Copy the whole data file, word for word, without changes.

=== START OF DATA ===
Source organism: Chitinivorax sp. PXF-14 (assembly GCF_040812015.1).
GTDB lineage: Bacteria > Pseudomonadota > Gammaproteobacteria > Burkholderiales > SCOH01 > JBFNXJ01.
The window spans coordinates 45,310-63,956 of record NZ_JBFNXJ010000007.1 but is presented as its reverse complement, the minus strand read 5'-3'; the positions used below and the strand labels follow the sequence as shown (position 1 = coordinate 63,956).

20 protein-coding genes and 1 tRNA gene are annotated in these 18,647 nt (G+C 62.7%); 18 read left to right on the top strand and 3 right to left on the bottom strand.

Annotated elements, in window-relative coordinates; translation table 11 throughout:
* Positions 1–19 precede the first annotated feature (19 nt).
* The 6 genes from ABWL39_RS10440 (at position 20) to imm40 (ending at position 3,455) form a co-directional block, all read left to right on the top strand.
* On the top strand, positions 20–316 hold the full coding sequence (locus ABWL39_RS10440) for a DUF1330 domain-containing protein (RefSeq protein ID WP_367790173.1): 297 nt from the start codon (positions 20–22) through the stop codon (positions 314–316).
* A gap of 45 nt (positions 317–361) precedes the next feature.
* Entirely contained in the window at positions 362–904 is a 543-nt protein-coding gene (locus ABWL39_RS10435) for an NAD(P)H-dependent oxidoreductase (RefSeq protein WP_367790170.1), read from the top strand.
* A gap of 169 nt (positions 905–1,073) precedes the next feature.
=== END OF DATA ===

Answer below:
Source organism: Chitinivorax sp. PXF-14 (assembly GCF_040812015.1).
GTDB lineage: Bacteria > Pseudomonadota > Gammaproteobacteria > Burkholderiales > SCOH01 > JBFNXJ01.
The window spans coordinates 45,310-63,956 of record NZ_JBFNXJ010000007.1 but is presented as its reverse complement, the minus strand read 5'-3'; the positions used below and the strand labels follow the sequence as shown (position 1 = coordinate 63,956).

20 protein-coding genes and 1 tRNA gene are annotated in these 18,647 nt (G+C 62.7%); 18 read left to right on the top strand and 3 right to left on the bottom strand.

Annotated elements, in window-relative coordinates; translation table 11 throughout:
* Positions 1–19 precede the first annotated feature (19 nt).
* The 6 genes from ABWL39_RS10440 (at position 20) to imm40 (ending at position 3,455) form a co-directional block, all read left to right on the top strand.
* On the top strand, positions 20–316 hold the full coding sequence (locus ABWL39_RS10440) for a DUF1330 domain-containing protein (RefSeq protein ID WP_367790173.1): 297 nt from the start codon (positions 20–22) through the stop codon (positions 314–316).
* A gap of 45 nt (positions 317–361) precedes the next feature.
* Entirely contained in the window at positions 362–904 is a 543-nt protein-coding gene (locus ABWL39_RS10435) for an NAD(P)H-dependent oxidoreductase (RefSeq protein WP_367790170.1), read from the top strand.
* A gap of 169 nt (positions 905–1,073) precedes the next feature.